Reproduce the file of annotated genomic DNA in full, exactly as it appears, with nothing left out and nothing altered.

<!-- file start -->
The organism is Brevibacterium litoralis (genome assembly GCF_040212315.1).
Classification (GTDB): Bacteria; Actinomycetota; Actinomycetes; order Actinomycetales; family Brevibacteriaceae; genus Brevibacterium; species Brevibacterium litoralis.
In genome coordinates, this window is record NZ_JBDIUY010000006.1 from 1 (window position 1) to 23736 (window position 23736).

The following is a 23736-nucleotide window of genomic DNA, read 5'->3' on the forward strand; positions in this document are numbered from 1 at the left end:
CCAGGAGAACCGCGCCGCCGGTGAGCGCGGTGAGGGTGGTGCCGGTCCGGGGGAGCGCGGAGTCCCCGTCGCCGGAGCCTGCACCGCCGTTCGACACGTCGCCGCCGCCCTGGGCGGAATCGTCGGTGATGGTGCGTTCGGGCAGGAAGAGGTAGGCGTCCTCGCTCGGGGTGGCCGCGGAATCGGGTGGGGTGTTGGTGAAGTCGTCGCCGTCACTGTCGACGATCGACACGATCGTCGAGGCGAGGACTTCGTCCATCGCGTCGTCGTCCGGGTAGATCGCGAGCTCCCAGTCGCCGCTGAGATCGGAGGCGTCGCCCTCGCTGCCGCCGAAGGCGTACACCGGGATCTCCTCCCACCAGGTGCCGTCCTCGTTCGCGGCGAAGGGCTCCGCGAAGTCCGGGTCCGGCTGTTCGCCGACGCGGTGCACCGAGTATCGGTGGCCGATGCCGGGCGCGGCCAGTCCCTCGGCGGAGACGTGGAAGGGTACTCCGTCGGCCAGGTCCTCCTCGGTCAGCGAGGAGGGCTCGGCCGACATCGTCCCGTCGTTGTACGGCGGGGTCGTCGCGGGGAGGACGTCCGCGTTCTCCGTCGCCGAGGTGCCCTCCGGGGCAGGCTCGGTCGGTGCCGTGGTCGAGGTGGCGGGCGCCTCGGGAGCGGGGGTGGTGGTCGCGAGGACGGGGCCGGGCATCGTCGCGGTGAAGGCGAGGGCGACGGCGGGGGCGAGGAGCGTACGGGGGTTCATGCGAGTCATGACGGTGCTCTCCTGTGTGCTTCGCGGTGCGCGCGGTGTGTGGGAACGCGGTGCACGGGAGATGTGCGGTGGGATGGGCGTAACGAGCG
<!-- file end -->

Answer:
The organism is Brevibacterium litoralis (genome assembly GCF_040212315.1).
Classification (GTDB): Bacteria; Actinomycetota; Actinomycetes; order Actinomycetales; family Brevibacteriaceae; genus Brevibacterium; species Brevibacterium litoralis.
In genome coordinates, this window is record NZ_JBDIUY010000006.1 from 1 (window position 1) to 23736 (window position 23736).

The following is a 23736-nucleotide window of genomic DNA, read 5'->3' on the forward strand; positions in this document are numbered from 1 at the left end:
CCAGGAGAACCGCGCCGCCGGTGAGCGCGGTGAGGGTGGTGCCGGTCCGGGGGAGCGCGGAGTCCCCGTCGCCGGAGCCTGCACCGCCGTTCGACACGTCGCCGCCGCCCTGGGCGGAATCGTCGGTGATGGTGCGTTCGGGCAGGAAGAGGTAGGCGTCCTCGCTCGGGGTGGCCGCGGAATCGGGTGGGGTGTTGGTGAAGTCGTCGCCGTCACTGTCGACGATCGACACGATCGTCGAGGCGAGGACTTCGTCCATCGCGTCGTCGTCCGGGTAGATCGCGAGCTCCCAGTCGCCGCTGAGATCGGAGGCGTCGCCCTCGCTGCCGCCGAAGGCGTACACCGGGATCTCCTCCCACCAGGTGCCGTCCTCGTTCGCGGCGAAGGGCTCCGCGAAGTCCGGGTCCGGCTGTTCGCCGACGCGGTGCACCGAGTATCGGTGGCCGATGCCGGGCGCGGCCAGTCCCTCGGCGGAGACGTGGAAGGGTACTCCGTCGGCCAGGTCCTCCTCGGTCAGCGAGGAGGGCTCGGCCGACATCGTCCCGTCGTTGTACGGCGGGGTCGTCGCGGGGAGGACGTCCGCGTTCTCCGTCGCCGAGGTGCCCTCCGGGGCAGGCTCGGTCGGTGCCGTGGTCGAGGTGGCGGGCGCCTCGGGAGCGGGGGTGGTGGTCGCGAGGACGGGGCCGGGCATCGTCGCGGTGAAGGCGAGGGCGACGGCGGGGGCGAGGAGCGTACGGGGGTTCATGCGAGTCATGACGGTGCTCTCCTGTGTGCTTCGCGGTGCGCGCGGTGTGTGGGAACGCGGTGCACGGGAGATGTGCGGTGGGATGGGCGTAACGAGCG